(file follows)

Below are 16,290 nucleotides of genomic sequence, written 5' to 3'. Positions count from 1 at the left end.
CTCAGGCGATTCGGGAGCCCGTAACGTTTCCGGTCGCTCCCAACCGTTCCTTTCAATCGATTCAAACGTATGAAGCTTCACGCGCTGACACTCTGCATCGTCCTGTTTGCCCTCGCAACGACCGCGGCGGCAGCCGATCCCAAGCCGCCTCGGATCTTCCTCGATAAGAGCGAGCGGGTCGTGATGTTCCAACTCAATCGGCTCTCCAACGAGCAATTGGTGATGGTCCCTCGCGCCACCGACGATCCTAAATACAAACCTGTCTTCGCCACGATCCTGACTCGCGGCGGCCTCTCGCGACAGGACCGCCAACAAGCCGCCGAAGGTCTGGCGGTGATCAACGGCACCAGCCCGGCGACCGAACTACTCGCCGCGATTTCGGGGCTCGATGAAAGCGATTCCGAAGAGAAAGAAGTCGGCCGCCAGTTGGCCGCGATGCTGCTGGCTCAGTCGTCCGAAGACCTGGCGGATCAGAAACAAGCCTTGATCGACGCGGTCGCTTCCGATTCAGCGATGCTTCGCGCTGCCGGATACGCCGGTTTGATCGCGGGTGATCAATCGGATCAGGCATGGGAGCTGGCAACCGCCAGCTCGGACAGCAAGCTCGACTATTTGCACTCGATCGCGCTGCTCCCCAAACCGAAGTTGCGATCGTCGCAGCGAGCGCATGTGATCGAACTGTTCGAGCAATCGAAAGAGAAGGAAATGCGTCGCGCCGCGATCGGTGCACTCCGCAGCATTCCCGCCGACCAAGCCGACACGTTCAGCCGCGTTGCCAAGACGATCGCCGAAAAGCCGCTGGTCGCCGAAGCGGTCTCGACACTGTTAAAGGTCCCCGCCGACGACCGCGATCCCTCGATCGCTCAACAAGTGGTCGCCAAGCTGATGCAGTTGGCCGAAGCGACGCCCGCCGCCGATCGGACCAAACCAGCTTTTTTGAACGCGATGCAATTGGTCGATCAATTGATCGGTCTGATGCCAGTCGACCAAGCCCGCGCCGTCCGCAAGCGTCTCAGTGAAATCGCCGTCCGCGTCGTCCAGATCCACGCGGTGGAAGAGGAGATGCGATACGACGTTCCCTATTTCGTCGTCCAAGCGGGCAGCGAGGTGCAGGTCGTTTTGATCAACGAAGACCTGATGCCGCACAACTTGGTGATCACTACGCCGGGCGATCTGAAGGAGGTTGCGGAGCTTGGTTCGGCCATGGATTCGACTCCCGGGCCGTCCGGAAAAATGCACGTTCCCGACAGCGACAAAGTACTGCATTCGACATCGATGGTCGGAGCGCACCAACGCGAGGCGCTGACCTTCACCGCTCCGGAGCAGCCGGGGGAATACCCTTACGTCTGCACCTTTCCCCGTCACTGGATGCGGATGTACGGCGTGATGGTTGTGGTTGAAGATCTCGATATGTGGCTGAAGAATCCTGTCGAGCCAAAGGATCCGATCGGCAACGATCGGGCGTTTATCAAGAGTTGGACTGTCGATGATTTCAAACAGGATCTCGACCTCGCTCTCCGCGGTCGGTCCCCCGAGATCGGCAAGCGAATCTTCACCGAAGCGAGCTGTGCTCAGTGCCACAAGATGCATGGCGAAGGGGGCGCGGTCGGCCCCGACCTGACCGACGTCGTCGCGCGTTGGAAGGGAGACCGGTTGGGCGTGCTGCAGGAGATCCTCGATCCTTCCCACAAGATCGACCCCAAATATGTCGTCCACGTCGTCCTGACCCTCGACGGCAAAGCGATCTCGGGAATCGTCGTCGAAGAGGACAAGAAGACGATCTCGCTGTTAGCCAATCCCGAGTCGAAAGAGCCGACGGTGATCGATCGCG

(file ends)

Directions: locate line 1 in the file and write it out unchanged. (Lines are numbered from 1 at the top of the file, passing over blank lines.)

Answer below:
Below are 16,290 nucleotides of genomic sequence, written 5' to 3'. Positions count from 1 at the left end.